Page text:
Even if you don't watch Seinfeld religiously, you are probably well aware of the show's made-up holiday Festivus, during which unspoken grievances are aired to those who have wronged you in some way during the course of the entire year.
And as you probably well know by now, there has been a lot about which to feel aggrieved in the NHL in 2012. Like, a stunning amount. And while I understand that today is the 24th, and not the traditional day of Festivus, which falls on the 23rd, there has been so much to complain about that you might as well stretch it to two days.
Here are the five dumbest things to happen in hockey this year ...
5. The Oilers are moving, wink-nudge.
Darryl Katz is, in theory, the kind of owner every team should have. He's a self-made billionaire from the city in which his team plays who grew up cheering for them, and he (ostensibly, anyway) doesn't really want to use the team as a money-making venture so much as he just wants to see it succeed. Evidence to the contrary on the latter point, of course, is that Steve Tambellini still runs the team.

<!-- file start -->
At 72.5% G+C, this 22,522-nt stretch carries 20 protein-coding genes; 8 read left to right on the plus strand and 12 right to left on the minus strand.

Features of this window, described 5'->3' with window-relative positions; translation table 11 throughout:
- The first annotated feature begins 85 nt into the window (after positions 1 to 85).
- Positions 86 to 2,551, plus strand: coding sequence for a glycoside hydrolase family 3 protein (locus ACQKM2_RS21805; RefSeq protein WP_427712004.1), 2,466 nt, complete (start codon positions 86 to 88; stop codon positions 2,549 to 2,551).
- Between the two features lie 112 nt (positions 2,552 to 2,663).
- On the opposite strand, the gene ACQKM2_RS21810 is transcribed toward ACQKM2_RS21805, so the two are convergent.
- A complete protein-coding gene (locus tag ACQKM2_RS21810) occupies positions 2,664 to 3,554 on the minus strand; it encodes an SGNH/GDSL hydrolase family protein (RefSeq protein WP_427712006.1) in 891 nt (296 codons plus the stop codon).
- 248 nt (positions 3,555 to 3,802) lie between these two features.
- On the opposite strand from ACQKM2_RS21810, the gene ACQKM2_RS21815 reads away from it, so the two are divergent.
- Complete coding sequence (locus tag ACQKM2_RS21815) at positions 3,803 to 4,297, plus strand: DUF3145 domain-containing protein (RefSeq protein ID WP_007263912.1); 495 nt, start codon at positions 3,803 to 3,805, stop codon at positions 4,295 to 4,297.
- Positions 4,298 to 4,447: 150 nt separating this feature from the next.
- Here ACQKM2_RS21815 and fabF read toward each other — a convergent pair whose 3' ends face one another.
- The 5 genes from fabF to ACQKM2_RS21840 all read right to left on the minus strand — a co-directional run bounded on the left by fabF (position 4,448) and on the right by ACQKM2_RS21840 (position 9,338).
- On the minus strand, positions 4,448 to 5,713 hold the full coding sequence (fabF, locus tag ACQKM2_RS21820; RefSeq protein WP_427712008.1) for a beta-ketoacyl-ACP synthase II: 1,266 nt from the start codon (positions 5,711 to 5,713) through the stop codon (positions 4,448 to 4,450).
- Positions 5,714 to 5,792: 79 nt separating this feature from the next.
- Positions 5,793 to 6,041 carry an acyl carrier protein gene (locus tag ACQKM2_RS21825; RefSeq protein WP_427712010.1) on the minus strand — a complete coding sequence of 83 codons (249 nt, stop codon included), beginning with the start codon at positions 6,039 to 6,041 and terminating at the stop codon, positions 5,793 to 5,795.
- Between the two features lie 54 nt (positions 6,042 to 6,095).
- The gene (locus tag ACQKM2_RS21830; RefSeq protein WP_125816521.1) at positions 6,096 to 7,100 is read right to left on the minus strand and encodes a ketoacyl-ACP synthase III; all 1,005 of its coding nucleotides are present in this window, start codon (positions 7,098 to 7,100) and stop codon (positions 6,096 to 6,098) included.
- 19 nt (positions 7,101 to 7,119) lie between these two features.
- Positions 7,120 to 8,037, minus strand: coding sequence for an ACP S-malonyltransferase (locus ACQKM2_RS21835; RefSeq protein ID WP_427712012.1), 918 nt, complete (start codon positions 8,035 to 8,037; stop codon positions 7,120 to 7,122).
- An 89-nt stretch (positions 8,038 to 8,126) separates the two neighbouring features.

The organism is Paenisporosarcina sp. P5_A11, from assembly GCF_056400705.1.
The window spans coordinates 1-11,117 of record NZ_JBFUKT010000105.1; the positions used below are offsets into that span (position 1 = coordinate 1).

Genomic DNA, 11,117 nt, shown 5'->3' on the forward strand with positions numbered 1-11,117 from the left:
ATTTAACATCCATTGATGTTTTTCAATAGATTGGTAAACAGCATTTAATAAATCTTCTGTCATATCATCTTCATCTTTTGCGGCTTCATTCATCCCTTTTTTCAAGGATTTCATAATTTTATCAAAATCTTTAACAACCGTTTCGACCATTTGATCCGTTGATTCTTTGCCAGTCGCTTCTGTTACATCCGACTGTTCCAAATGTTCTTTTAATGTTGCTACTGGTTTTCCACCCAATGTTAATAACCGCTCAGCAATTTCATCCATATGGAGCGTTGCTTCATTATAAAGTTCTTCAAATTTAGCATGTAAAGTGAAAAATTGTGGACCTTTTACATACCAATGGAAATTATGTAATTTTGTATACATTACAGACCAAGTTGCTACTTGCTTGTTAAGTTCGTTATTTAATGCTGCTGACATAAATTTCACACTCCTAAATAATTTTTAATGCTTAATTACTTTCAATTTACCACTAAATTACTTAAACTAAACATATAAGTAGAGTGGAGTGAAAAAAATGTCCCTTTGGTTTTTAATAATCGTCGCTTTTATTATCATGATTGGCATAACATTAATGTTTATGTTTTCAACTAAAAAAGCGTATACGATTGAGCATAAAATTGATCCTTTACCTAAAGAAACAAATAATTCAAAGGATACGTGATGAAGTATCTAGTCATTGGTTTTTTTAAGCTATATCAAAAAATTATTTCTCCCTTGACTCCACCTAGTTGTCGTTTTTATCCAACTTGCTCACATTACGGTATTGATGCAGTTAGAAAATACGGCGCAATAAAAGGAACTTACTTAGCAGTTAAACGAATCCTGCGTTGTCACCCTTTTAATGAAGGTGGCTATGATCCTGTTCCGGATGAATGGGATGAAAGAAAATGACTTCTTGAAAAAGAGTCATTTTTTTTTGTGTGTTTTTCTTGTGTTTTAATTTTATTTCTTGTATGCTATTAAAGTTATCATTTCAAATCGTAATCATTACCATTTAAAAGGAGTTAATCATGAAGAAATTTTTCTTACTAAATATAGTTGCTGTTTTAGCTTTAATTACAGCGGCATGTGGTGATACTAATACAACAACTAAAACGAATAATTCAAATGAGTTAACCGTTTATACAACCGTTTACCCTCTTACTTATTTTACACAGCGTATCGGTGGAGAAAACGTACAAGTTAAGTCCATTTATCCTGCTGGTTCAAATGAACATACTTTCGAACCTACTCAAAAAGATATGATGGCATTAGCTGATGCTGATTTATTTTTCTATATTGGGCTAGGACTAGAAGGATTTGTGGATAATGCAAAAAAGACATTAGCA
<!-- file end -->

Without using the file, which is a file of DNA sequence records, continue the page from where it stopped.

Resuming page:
Which makes the whole arena saga bizarre and terrible.
Okay, I get it: Rexall Place is going to collapse at any second and everyone hates it. Lots of teams are in that position with their rink. And hey, you can't even fault Katz for going out and trying to get public money to build a new one. Everyone does it! It works all the time! But when the City Council very wisely told him he was a billionaire so it wouldn't just give him more money than he originally asked for, Katz threw an hilarious hissy fit. Most of the Edmonton media, by the way, openly supported Katz throughout, with David Staples as his most embarrassing enabler.
First there was the post on the Oilers' website that was like, "Hey, this team could move and it wouldn't be our fault sorry though everyone." Then there was the breathlessly-reported trip to Seattle, which had just signed a deal to build a multi-purpose stadium in hopes of luring a basketball team. I don't blame Wayne Gretzky, who was seen with Katz at a Seahawks game that night, for running from the situation like it was on fire (even as I don't believe a word he says about just happening to have been there that night).